New asteroids are being detected every day. A number of these are classified as Potentially Hazardous. These are the latest known Close Approaches.
Space in 3D Web App
Note: these may take a couple of seconds to load
The 3D simulation on this page will help you to understand the positions of close asteroid approaches in our solar system and gives you real-time information about the position w.r.t sun and earth, speed, direction, size of the different planets and asteroids moving around the sun. You can play with it and get views of the solar system from different angles.
Note: at times there is disagreeance between International Astronomical Union data and NASA data of orbits.
Near Earth Objects
There are over 20,000 known Near-Earth asteroids (NEA). Most of these Asteroids orbit in the region between Mars and Jupiter. Near Earth Objects (NEO’s) have become of increased interest since the 1980s because of greater awareness of the potential danger.
Near-Earth objects are classified as
Amors: Earth-approaching NEA’s with orbits exterior to earth’s but interior to Mars
Apollos: Earth-crossing NEA’s with semi-major axes larger than Earth’s
Atens: Earth-crossing NEA’s with semi-major axes smaller than Earth’s
Atiras: NEA’s whose orbits are contained entirely within the orbit of earth
For example, on June 30 2019 NASA spotted the asteroid named, ASTEROID 2019 MT2, which was dangerously approaching towards earth eight days later.
When orbits of some of the NEO’s intersect that of the earth, there is a possibility of the collision and can cause a significant damage -hence are classified as potentially hazardous objects (PHO) or asteroids (PHA).
You may be thinking ….?
How do spacecrafts avoid hitting those asteroids in their space missions?
Well there is way out for spacecrafts to avoid any kind of a collision with those objects.
You should not be too much concerned about the earth being hit by NEO’s, as this threat is very small compared to the threats from diseases and accidents on roads.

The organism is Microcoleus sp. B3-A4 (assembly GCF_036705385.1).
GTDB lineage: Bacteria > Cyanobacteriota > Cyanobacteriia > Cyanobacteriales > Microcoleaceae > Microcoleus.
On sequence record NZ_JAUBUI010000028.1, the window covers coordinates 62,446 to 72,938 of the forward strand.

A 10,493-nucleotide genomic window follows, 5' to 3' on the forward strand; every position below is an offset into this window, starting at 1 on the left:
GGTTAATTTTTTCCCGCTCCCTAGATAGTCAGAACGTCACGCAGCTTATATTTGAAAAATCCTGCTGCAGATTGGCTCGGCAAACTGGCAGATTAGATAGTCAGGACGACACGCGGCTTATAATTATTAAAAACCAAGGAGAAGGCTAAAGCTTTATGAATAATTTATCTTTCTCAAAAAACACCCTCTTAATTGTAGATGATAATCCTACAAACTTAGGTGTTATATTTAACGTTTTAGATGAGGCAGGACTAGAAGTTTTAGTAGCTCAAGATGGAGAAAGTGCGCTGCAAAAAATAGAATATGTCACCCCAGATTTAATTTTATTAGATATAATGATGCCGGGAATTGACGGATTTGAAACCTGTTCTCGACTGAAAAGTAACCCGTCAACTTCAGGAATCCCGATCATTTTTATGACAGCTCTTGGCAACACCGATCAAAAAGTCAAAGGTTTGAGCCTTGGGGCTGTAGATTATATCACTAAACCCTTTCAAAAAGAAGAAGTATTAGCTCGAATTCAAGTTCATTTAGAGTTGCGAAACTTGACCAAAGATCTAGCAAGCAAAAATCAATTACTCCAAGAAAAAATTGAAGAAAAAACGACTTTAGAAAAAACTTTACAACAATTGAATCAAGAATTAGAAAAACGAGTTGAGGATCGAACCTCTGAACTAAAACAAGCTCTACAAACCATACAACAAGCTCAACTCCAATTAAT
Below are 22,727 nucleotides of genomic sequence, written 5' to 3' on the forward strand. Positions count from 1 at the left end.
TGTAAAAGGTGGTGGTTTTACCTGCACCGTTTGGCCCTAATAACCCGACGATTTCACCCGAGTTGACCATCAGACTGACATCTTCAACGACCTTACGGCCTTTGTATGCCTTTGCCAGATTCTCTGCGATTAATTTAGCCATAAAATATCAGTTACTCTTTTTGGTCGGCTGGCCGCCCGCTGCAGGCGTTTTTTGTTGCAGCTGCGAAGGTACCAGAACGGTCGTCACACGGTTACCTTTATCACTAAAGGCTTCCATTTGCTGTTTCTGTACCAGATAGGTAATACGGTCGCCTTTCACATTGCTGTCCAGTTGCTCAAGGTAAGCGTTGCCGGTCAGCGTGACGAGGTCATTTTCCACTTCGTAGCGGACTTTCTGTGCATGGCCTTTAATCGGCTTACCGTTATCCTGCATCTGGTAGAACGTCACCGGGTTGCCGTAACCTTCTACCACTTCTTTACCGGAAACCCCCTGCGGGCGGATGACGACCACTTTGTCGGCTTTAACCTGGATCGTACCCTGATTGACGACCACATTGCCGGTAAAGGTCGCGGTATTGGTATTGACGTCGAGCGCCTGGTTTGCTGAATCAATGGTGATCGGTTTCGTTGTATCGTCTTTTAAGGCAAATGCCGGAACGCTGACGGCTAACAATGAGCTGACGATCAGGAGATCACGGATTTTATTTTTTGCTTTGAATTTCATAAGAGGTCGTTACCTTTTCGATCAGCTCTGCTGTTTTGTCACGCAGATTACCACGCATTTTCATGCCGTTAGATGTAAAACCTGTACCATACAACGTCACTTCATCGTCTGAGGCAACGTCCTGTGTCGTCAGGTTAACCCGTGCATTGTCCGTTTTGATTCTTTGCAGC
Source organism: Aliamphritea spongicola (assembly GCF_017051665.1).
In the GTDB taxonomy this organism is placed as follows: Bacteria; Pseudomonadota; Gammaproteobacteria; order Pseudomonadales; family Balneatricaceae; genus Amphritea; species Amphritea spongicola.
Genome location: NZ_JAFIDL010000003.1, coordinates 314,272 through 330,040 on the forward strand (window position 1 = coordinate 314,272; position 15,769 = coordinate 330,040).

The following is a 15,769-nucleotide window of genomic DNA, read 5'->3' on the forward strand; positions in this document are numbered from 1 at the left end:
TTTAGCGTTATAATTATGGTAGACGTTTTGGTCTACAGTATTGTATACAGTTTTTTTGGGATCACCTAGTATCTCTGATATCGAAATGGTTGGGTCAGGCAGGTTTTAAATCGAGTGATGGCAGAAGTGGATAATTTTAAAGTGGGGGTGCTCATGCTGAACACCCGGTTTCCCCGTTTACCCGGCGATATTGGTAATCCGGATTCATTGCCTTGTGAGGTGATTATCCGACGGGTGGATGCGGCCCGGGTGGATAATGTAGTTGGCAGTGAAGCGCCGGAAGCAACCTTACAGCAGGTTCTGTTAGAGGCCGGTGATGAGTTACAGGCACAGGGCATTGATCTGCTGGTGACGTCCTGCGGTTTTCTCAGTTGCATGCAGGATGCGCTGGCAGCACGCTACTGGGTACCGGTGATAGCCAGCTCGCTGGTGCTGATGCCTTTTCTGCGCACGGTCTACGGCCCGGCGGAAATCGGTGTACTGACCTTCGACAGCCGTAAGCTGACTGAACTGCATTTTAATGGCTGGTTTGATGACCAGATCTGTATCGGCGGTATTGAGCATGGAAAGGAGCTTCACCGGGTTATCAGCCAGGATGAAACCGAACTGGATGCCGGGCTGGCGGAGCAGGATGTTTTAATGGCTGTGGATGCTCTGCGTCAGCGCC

Our Defense plan against NEO
NASA and other institutions around the world are trying their best to develop an efficient defense system to protect our earth from NEO’s collision.
For any efficient defense system we need to
1. Detect the PHA’s
2. Track and characterize PHA’s
3. Know when and how to deflect a threatening asteroid.
What are the other possible options to protect earth from NEO’s?
These may include…
1. Destroying the PHA by a nuclear bomb. But this option is not safe according to many experts.
2. A spacecraft that can intercept and pull it away from a collision course.
3. (Solar collectors) Concentrating the sunlight on the asteroid… just like kids burn paper with convex mirrors. This can evaporate the material from the object and provides the necessary thrust to push the object/asteroid away from earth.
*This Interactive 3D Simulation is built on data provided by NASA JPL HORIZONS database for solar system objects and International Astronomical Union’s Minor Planet Center. Distances and speeds are estimates based on this data.
Photo Credit and other: NASA, ESO/S. Brunier, NASA/JHUAPL/SwRI, NASA/JPL-Caltech, JAXA, University of Tokyo & collaborators, UH/IA, Solar System Scope/INOVE CC BY 4.0, Wikipedia/Creative Commons Attribution-ShareAlike License, icons8.com, Péter Eke, NASA/Goddard/University of Arizona/Roman Tkachenko, Wikimedia Commons, Hayabusa 2 Arrival illustration by Akihiro Ikeshita (permission granted), oNline Web Fonts, Font Awesome, Galaxy vector created by stories – www.freepik.com